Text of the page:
There were several limitations of this study, the first of which was a small sample size. The lack of statistically significant differences between subgroups (gender, BMI, socioeconomic status) may have been due to the study being underpowered. Larger studies on the topic are needed, but this exploratory analysis is the first to identify specific, individual nutrition concerns in a modern-day CF adult cohort, and thus represents a foundation on which further patient-centered nutrition programs may be developed. Second, this study used a convenience sample of adults attending our CF clinic with, on average, moderate lung disease. Although identifying nutritional needs may be a valuable tool in all CF cohorts, our specific findings are thus less generalizable to CF children, as well as in adults with very severe lung disease or post-transplant, where specific findings may differ. Likewise, in regards to socioeconomic comparisons, our study necessarily examined CF patients within the United States healthcare system, and while socioeconomic obstacles exist globally, the specific findings may vary in other systems. Finally, this study used an investigator-designed survey tool that has not been validated. Given that (to our knowledge) no similar validated tools exist, we consider it a first step in determining CF patient-specific nutritional needs, but since it was not an interventional study, our data cannot be used to determine the effectiveness of the suggested interventions. Future studies are needed to apply patient-specific interventions in CF using similar tools, while also examining nutritional and overall outcomes.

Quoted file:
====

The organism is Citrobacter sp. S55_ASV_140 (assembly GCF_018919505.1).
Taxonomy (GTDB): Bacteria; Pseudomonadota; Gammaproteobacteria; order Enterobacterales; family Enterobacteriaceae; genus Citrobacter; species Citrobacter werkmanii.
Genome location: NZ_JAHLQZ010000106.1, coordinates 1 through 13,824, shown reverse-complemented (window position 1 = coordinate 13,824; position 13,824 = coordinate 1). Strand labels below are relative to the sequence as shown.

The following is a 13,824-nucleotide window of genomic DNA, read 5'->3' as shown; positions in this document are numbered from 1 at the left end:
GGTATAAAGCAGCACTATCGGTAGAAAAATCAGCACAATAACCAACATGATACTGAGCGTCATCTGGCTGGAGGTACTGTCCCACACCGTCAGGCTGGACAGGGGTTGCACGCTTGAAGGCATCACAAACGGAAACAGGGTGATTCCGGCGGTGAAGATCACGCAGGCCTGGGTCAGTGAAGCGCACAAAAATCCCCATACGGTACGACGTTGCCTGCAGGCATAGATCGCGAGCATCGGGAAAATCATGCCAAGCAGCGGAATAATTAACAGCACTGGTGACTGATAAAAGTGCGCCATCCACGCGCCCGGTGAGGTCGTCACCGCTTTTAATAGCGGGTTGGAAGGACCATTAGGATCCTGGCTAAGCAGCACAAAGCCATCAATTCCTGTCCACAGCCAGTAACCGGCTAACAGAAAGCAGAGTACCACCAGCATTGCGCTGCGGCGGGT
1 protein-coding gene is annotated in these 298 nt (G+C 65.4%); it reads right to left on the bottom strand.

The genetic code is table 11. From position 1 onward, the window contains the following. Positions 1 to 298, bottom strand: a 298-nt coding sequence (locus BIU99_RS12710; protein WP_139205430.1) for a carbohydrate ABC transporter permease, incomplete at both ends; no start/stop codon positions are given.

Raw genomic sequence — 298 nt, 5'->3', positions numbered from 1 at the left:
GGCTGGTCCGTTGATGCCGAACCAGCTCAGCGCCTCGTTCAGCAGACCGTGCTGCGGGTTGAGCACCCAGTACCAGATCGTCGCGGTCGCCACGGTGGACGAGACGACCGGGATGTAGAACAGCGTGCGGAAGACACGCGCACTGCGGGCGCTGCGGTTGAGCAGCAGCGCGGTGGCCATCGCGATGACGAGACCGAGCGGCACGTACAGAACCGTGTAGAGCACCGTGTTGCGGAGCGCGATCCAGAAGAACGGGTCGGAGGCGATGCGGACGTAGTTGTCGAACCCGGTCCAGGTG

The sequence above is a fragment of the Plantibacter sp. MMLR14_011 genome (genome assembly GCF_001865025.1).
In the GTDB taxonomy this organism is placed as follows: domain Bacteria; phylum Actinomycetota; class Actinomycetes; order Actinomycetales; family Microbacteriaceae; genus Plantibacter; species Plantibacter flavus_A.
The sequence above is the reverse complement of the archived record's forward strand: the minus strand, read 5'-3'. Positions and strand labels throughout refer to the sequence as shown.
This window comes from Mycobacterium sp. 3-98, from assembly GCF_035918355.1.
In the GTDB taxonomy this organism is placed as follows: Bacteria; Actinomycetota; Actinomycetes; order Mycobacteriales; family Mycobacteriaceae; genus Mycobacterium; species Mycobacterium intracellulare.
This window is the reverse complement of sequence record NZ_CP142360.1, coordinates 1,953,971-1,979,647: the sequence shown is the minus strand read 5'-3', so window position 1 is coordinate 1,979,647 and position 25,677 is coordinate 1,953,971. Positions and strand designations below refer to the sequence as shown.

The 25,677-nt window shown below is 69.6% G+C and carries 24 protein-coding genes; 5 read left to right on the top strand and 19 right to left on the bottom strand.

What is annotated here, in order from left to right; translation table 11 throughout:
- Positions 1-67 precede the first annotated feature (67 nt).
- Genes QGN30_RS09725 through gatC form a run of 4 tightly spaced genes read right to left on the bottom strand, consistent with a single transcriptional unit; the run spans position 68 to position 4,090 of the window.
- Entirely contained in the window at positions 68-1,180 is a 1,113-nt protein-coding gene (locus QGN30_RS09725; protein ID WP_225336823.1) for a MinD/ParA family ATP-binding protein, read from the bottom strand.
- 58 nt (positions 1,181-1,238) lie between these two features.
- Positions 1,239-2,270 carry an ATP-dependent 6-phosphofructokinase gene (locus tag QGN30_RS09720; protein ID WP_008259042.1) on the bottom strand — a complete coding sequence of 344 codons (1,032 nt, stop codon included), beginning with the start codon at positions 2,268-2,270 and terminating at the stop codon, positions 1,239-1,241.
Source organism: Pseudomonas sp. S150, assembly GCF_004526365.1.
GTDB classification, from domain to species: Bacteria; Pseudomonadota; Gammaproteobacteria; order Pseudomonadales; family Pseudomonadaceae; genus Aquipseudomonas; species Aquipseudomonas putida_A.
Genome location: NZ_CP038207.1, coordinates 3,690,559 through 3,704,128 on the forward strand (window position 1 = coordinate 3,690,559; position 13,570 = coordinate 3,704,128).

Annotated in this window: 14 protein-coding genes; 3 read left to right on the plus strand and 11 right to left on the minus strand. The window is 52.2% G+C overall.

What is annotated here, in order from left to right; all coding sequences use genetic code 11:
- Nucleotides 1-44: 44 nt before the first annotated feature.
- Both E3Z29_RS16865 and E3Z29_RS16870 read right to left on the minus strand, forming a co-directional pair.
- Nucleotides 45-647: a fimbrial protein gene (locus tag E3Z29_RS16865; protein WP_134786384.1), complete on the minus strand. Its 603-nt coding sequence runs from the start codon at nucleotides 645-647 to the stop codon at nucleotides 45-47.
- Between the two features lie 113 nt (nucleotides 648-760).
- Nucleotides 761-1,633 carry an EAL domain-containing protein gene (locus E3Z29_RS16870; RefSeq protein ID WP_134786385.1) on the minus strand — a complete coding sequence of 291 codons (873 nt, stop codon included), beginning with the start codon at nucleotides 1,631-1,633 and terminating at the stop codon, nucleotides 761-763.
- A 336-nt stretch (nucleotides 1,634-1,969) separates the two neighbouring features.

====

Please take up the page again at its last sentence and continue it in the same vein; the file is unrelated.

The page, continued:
In summary, in this study we describe nutritional demographics and concerns in a contemporary cohort of CF adults, finding a relatively high prevalence of overweight status, and recognizing a wide variety of barriers to optimizing nutrition. We describe a patient-centered model that allowed identification of specific concerns, goals, and desired health-improvement resources. The problem of overweight status in CF adults should be appreciated, and future studies are needed to implement, refine, and assess the efficacy of patient-centered programs, with a goal of improving nutritional and overall outcomes in patients with CF.
Body mass index
Cystic fibrosis foundation
Cystic fibrosis related diabetes
Cystic fibrosis transmembrane regulator
- FEV1 :
Forced expiratory volume in one second
Ratjen F, Doring G. Cystic fibrosis. Lancet. 2003;361:681–9.
Elborn JS. Cystic fibrosis. Lancet. 2016;388:2519–31.